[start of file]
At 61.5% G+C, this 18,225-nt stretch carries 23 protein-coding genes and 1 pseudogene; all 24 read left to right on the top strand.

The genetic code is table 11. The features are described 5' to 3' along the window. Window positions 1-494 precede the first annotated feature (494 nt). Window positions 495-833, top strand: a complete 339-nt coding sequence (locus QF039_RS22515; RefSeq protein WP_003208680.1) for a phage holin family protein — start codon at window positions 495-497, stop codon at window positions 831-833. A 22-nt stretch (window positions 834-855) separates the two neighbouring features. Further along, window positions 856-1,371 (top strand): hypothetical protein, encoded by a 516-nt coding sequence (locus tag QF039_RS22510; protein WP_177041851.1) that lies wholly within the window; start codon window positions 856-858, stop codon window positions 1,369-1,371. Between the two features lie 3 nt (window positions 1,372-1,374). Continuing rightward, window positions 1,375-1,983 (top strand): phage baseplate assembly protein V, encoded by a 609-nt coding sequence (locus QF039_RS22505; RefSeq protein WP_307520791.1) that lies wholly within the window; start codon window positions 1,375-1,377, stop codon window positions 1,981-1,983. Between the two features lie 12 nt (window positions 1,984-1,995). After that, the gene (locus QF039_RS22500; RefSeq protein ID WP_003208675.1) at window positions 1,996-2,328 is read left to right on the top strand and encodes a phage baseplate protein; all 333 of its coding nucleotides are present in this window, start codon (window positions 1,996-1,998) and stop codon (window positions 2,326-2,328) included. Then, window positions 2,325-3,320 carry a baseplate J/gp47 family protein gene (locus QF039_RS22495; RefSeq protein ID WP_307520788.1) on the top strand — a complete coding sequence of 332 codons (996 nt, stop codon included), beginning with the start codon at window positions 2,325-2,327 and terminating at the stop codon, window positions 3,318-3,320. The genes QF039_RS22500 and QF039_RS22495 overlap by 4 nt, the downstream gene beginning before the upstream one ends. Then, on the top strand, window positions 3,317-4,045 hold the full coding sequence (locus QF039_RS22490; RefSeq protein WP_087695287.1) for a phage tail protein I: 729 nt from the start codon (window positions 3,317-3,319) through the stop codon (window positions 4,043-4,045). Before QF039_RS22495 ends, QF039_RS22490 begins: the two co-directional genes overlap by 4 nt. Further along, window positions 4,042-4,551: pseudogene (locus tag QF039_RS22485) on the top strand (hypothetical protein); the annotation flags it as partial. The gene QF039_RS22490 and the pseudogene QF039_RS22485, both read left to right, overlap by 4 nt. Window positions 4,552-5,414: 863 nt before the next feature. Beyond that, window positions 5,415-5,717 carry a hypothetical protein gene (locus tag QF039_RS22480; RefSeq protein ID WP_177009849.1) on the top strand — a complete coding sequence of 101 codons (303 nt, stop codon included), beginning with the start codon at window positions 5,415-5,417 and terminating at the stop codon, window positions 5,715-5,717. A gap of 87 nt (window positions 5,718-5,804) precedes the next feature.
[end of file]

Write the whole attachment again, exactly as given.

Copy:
At 61.5% G+C, this 18,225-nt stretch carries 23 protein-coding genes and 1 pseudogene; all 24 read left to right on the top strand.

The genetic code is table 11. The features are described 5' to 3' along the window. Window positions 1-494 precede the first annotated feature (494 nt). Window positions 495-833, top strand: a complete 339-nt coding sequence (locus QF039_RS22515; RefSeq protein WP_003208680.1) for a phage holin family protein — start codon at window positions 495-497, stop codon at window positions 831-833. A 22-nt stretch (window positions 834-855) separates the two neighbouring features. Further along, window positions 856-1,371 (top strand): hypothetical protein, encoded by a 516-nt coding sequence (locus tag QF039_RS22510; protein WP_177041851.1) that lies wholly within the window; start codon window positions 856-858, stop codon window positions 1,369-1,371. Between the two features lie 3 nt (window positions 1,372-1,374). Continuing rightward, window positions 1,375-1,983 (top strand): phage baseplate assembly protein V, encoded by a 609-nt coding sequence (locus QF039_RS22505; RefSeq protein WP_307520791.1) that lies wholly within the window; start codon window positions 1,375-1,377, stop codon window positions 1,981-1,983. Between the two features lie 12 nt (window positions 1,984-1,995). After that, the gene (locus QF039_RS22500; RefSeq protein ID WP_003208675.1) at window positions 1,996-2,328 is read left to right on the top strand and encodes a phage baseplate protein; all 333 of its coding nucleotides are present in this window, start codon (window positions 1,996-1,998) and stop codon (window positions 2,326-2,328) included. Then, window positions 2,325-3,320 carry a baseplate J/gp47 family protein gene (locus QF039_RS22495; RefSeq protein ID WP_307520788.1) on the top strand — a complete coding sequence of 332 codons (996 nt, stop codon included), beginning with the start codon at window positions 2,325-2,327 and terminating at the stop codon, window positions 3,318-3,320. The genes QF039_RS22500 and QF039_RS22495 overlap by 4 nt, the downstream gene beginning before the upstream one ends. Then, on the top strand, window positions 3,317-4,045 hold the full coding sequence (locus QF039_RS22490; RefSeq protein WP_087695287.1) for a phage tail protein I: 729 nt from the start codon (window positions 3,317-3,319) through the stop codon (window positions 4,043-4,045). Before QF039_RS22495 ends, QF039_RS22490 begins: the two co-directional genes overlap by 4 nt. Further along, window positions 4,042-4,551: pseudogene (locus tag QF039_RS22485) on the top strand (hypothetical protein); the annotation flags it as partial. The gene QF039_RS22490 and the pseudogene QF039_RS22485, both read left to right, overlap by 4 nt. Window positions 4,552-5,414: 863 nt before the next feature. Beyond that, window positions 5,415-5,717 carry a hypothetical protein gene (locus tag QF039_RS22480; RefSeq protein ID WP_177009849.1) on the top strand — a complete coding sequence of 101 codons (303 nt, stop codon included), beginning with the start codon at window positions 5,415-5,417 and terminating at the stop codon, window positions 5,715-5,717. A gap of 87 nt (window positions 5,718-5,804) precedes the next feature.